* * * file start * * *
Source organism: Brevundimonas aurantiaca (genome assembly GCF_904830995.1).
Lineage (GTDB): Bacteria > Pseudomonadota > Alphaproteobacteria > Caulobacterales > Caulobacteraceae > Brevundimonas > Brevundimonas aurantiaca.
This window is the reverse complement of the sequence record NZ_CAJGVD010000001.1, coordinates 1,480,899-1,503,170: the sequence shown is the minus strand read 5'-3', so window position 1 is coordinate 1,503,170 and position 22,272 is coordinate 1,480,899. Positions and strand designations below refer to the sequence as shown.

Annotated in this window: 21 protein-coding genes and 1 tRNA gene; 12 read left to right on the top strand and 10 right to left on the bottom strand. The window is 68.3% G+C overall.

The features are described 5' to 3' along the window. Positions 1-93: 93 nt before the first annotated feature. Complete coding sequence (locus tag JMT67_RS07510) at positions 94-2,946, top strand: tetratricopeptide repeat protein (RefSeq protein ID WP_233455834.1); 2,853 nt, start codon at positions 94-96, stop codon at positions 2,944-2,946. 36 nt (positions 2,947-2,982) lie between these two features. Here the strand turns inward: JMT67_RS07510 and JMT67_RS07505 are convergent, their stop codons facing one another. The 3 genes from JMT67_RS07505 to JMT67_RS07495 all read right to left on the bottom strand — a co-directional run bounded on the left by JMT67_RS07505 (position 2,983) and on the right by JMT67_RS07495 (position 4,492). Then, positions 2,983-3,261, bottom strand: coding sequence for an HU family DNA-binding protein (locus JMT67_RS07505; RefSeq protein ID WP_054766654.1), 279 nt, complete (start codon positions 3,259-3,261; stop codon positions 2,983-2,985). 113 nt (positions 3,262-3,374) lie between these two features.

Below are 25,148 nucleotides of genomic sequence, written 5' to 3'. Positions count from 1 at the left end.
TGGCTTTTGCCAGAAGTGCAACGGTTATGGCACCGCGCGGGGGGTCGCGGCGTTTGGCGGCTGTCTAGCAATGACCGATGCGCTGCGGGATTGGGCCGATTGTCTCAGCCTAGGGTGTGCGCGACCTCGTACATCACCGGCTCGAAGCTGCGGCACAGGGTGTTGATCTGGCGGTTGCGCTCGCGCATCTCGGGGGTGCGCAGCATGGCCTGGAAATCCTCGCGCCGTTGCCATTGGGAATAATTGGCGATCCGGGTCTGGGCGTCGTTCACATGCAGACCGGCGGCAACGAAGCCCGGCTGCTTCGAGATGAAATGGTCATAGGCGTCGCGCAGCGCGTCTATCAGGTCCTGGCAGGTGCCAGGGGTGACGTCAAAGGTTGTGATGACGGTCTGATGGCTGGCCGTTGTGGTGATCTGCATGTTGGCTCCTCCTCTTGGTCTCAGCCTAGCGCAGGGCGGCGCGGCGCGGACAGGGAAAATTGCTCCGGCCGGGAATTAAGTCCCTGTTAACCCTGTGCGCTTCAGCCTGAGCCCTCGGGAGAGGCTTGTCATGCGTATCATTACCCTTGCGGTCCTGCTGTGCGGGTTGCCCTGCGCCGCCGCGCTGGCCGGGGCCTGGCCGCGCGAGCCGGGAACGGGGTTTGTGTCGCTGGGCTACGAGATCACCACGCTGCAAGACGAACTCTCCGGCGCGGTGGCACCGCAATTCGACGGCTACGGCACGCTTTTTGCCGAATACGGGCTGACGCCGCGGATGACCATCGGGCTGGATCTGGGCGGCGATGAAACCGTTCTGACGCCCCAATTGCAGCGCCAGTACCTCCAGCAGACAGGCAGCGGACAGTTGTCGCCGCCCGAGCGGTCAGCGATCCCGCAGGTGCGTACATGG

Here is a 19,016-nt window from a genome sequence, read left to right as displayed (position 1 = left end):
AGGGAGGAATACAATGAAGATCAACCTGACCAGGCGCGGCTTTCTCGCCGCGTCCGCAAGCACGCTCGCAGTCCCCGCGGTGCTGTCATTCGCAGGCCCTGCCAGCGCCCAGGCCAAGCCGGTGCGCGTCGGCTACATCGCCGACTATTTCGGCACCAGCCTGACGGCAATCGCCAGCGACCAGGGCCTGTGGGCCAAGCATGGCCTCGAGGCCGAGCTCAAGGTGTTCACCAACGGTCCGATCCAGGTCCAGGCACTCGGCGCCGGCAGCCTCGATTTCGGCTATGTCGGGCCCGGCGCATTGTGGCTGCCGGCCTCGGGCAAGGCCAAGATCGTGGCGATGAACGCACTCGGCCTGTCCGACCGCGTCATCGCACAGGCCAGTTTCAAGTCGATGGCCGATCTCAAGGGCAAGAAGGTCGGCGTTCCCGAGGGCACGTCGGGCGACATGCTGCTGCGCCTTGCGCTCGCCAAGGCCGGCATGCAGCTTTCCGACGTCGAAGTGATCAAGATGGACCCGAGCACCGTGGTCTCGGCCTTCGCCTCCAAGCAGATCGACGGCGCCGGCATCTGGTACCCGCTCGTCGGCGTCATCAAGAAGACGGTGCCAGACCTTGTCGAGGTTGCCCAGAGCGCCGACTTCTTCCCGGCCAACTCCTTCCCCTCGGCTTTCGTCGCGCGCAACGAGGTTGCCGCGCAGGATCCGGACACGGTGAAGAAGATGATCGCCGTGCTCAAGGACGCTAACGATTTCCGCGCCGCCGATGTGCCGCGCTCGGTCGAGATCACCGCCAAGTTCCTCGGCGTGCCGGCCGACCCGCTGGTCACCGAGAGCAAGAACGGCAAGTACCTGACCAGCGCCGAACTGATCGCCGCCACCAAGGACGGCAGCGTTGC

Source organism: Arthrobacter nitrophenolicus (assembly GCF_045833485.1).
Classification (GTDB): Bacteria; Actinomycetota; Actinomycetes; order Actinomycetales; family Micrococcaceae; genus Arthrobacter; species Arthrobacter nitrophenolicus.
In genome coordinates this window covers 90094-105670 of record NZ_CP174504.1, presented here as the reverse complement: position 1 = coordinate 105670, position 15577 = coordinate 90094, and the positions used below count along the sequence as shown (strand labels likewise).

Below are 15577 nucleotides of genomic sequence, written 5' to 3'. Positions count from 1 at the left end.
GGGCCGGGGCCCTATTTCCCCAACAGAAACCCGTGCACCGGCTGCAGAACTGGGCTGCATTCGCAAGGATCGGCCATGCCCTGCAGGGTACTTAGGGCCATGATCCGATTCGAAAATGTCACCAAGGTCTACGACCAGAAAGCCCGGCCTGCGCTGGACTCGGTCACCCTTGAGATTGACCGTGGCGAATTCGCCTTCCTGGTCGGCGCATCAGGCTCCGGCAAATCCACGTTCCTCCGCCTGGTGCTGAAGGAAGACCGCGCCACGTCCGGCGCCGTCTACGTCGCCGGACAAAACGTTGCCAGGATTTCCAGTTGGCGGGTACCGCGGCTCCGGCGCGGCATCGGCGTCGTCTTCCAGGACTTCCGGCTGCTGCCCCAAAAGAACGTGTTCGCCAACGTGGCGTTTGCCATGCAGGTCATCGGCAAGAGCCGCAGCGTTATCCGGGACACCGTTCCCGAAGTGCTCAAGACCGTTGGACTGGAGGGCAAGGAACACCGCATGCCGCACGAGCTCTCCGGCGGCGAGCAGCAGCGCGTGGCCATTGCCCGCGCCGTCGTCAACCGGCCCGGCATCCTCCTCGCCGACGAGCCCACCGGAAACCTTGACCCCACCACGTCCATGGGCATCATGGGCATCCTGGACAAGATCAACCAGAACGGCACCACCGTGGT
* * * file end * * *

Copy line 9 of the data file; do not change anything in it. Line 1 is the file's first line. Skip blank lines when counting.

AGGGAGGAATACAATGAAGATCAACCTGACCAGGCGCGGCTTTCTCGCCGCGTCCGCAAGCACGCTCGCAGTCCCCGCGGTGCTGTCATTCGCAGGCCCTGCCAGCGCCCAGGCCAAGCCGGTGCGCGTCGGCTACATCGCCGACTATTTCGGCACCAGCCTGACGGCAATCGCCAGCGACCAGGGCCTGTGGGCCAAGCATGGCCTCGAGGCCGAGCTCAAGGTGTTCACCAACGGTCCGATCCAGGTCCAGGCACTCGGCGCCGGCAGCCTCGATTTCGGCTATGTCGGGCCCGGCGCATTGTGGCTGCCGGCCTCGGGCAAGGCCAAGATCGTGGCGATGAACGCACTCGGCCTGTCCGACCGCGTCATCGCACAGGCCAGTTTCAAGTCGATGGCCGATCTCAAGGGCAAGAAGGTCGGCGTTCCCGAGGGCACGTCGGGCGACATGCTGCTGCGCCTTGCGCTCGCCAAGGCCGGCATGCAGCTTTCCGACGTCGAAGTGATCAAGATGGACCCGAGCACCGTGGTCTCGGCCTTCGCCTCCAAGCAGATCGACGGCGCCGGCATCTGGTACCCGCTCGTCGGCGTCATCAAGAAGACGGTGCCAGACCTTGTCGAGGTTGCCCAGAGCGCCGACTTCTTCCCGGCCAACTCCTTCCCCTCGGCTTTCGTCGCGCGCAACGAGGTTGCCGCGCAGGATCCGGACACGGTGAAGAAGATGATCGCCGTGCTCAAGGACGCTAACGATTTCCGCGCCGCCGATGTGCCGCGCTCGGTCGAGATCACCGCCAAGTTCCTCGGCGTGCCGGCCGACCCGCTGGTCACCGAGAGCAAGAACGGCAAGTACCTGACCAGCGCCGAACTGATCGCCGCCACCAAGGACGGCAGCGTTGC